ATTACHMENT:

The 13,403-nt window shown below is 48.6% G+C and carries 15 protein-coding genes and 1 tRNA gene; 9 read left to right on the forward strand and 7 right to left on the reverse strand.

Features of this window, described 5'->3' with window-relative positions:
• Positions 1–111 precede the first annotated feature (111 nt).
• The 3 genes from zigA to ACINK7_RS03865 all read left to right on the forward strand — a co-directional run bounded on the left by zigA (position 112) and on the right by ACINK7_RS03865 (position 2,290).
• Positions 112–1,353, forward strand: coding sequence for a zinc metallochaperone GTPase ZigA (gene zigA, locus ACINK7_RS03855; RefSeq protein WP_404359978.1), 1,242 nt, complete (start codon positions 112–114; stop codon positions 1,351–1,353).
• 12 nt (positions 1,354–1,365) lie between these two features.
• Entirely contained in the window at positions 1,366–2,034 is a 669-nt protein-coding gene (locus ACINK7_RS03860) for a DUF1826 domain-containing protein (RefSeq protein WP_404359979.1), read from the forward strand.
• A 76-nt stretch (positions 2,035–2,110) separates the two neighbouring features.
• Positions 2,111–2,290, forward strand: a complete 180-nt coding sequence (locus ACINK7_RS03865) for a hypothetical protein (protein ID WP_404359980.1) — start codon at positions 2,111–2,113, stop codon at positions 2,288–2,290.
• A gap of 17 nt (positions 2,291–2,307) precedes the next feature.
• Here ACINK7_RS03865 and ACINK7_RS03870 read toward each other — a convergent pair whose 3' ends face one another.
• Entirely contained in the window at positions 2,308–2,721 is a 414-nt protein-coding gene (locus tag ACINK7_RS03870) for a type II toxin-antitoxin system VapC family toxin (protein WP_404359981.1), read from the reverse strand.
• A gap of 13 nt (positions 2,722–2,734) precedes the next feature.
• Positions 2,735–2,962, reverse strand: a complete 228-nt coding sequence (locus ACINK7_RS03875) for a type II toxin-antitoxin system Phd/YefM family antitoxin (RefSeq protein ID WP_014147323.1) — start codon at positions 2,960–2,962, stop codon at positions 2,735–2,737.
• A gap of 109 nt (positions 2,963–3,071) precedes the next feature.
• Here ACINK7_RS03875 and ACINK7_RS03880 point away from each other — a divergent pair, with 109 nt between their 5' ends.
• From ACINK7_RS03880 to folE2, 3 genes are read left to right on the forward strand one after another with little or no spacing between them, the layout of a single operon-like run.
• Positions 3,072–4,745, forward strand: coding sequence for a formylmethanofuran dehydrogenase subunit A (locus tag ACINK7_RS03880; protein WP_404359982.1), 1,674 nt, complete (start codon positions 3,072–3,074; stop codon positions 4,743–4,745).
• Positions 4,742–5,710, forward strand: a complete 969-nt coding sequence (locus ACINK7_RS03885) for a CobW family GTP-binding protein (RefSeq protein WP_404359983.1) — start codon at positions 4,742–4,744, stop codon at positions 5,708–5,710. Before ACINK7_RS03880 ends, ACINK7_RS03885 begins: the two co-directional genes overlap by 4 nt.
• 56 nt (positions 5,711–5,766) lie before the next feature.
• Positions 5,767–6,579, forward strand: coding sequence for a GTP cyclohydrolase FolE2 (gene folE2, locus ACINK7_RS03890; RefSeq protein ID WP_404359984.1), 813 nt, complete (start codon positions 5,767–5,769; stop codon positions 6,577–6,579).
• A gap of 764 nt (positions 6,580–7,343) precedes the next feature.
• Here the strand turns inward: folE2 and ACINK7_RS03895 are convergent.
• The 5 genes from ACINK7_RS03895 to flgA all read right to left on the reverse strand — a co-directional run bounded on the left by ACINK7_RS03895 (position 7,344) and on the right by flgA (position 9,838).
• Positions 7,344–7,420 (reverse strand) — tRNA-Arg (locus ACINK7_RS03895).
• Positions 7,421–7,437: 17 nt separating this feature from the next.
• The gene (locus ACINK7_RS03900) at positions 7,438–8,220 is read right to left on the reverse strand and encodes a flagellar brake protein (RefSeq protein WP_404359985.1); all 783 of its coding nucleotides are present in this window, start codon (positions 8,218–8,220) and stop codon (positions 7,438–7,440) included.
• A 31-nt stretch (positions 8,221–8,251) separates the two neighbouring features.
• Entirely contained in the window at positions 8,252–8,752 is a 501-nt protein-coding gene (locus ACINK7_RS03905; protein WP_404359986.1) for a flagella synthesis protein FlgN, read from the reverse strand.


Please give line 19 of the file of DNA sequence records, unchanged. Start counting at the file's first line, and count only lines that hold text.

• Positions 4,742–5,710, forward strand: a complete 969-nt coding sequence (locus ACINK7_RS03885) for a CobW family GTP-binding protein (RefSeq protein WP_404359983.1) — start codon at positions 4,742–4,744, stop codon at positions 5,708–5,710. Before ACINK7_RS03880 ends, ACINK7_RS03885 begins: the two co-directional genes overlap by 4 nt.